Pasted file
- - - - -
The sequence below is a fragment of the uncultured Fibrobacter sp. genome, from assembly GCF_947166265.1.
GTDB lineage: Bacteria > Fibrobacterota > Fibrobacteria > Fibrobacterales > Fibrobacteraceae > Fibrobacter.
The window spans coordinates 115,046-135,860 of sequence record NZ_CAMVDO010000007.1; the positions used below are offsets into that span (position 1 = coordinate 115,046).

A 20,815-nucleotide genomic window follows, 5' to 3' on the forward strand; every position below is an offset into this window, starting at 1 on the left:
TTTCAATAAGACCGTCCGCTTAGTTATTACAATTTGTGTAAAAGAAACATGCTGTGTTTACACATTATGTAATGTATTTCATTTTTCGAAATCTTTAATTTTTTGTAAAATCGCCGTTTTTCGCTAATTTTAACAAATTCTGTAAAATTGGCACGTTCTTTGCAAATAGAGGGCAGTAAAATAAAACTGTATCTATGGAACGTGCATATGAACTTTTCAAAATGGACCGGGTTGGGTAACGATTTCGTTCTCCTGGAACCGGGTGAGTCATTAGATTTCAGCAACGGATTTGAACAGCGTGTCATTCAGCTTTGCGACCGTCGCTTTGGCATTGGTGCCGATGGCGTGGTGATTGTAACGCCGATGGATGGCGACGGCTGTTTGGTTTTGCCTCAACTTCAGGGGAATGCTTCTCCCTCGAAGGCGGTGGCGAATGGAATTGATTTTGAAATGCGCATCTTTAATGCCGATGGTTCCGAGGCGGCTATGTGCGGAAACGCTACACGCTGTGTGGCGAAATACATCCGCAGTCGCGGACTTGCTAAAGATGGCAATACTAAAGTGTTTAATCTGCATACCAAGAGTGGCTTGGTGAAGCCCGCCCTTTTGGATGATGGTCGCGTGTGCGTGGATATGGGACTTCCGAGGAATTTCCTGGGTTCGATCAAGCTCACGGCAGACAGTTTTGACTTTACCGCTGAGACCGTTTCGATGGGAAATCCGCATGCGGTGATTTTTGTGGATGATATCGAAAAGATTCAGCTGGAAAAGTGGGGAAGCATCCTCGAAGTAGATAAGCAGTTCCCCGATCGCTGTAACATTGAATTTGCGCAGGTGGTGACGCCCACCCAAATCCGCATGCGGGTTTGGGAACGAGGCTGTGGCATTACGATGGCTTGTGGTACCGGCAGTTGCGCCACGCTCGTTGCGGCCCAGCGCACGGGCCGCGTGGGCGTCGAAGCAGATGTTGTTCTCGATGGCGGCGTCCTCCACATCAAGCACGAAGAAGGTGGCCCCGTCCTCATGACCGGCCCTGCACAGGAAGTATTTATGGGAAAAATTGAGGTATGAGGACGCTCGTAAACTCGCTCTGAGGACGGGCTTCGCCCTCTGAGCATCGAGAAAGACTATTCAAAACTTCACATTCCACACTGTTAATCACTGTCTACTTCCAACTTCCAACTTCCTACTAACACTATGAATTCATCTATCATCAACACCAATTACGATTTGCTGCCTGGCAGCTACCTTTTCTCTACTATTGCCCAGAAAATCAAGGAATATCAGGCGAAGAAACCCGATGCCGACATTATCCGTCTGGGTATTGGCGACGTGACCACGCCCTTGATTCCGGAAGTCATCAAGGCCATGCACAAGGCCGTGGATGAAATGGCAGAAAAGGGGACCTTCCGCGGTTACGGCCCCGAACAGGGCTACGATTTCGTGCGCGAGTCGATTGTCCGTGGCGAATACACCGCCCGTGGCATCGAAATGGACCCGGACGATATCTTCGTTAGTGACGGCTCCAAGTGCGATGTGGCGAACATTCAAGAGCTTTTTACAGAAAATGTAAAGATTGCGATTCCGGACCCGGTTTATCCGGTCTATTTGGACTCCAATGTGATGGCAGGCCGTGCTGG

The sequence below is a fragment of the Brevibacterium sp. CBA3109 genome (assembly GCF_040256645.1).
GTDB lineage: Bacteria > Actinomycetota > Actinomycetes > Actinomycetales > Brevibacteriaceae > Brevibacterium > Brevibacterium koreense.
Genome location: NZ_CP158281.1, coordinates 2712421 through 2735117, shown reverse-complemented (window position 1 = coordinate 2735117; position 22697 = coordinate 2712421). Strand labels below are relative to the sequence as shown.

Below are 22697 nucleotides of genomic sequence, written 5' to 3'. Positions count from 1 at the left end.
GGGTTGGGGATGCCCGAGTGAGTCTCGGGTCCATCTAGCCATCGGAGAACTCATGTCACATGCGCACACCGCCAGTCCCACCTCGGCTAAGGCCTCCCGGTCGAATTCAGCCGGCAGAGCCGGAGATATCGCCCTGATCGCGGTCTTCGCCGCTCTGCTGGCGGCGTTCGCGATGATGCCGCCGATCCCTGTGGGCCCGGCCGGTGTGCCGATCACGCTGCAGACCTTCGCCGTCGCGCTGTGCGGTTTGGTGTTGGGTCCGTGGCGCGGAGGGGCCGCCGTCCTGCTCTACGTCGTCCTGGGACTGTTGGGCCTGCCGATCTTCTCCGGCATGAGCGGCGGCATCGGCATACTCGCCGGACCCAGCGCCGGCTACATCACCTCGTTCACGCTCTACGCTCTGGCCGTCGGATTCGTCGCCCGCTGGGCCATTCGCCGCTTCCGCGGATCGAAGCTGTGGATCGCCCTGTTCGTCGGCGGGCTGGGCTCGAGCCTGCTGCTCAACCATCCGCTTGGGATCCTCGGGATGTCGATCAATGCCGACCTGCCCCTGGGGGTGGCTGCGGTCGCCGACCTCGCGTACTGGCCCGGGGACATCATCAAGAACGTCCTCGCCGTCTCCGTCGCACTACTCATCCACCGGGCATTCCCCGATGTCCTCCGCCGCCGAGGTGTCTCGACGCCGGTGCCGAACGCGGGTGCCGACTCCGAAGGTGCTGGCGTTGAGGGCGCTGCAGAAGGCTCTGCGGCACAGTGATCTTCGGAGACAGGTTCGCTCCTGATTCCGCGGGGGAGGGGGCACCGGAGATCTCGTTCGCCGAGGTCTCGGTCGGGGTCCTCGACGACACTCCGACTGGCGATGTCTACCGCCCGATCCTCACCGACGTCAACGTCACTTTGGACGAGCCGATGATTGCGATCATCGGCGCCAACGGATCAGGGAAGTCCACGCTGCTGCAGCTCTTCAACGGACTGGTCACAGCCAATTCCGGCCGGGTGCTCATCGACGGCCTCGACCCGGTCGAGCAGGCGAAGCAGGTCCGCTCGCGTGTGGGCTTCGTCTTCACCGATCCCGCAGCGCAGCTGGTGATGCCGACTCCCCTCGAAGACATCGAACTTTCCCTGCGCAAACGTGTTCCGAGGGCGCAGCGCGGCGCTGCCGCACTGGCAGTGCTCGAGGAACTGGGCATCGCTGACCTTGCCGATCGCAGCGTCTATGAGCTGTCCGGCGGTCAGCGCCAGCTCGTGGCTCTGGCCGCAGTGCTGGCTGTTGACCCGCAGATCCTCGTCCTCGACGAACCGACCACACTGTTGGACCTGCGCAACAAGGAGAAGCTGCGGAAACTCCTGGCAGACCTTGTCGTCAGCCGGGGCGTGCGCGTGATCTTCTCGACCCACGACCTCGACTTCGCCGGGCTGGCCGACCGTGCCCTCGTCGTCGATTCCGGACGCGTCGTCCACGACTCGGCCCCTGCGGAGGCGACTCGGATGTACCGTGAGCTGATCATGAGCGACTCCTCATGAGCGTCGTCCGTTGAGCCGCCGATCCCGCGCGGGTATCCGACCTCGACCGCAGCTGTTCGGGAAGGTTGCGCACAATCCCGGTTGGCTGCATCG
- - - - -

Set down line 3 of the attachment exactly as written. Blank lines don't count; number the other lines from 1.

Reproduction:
The window spans coordinates 115,046-135,860 of sequence record NZ_CAMVDO010000007.1; the positions used below are offsets into that span (position 1 = coordinate 115,046).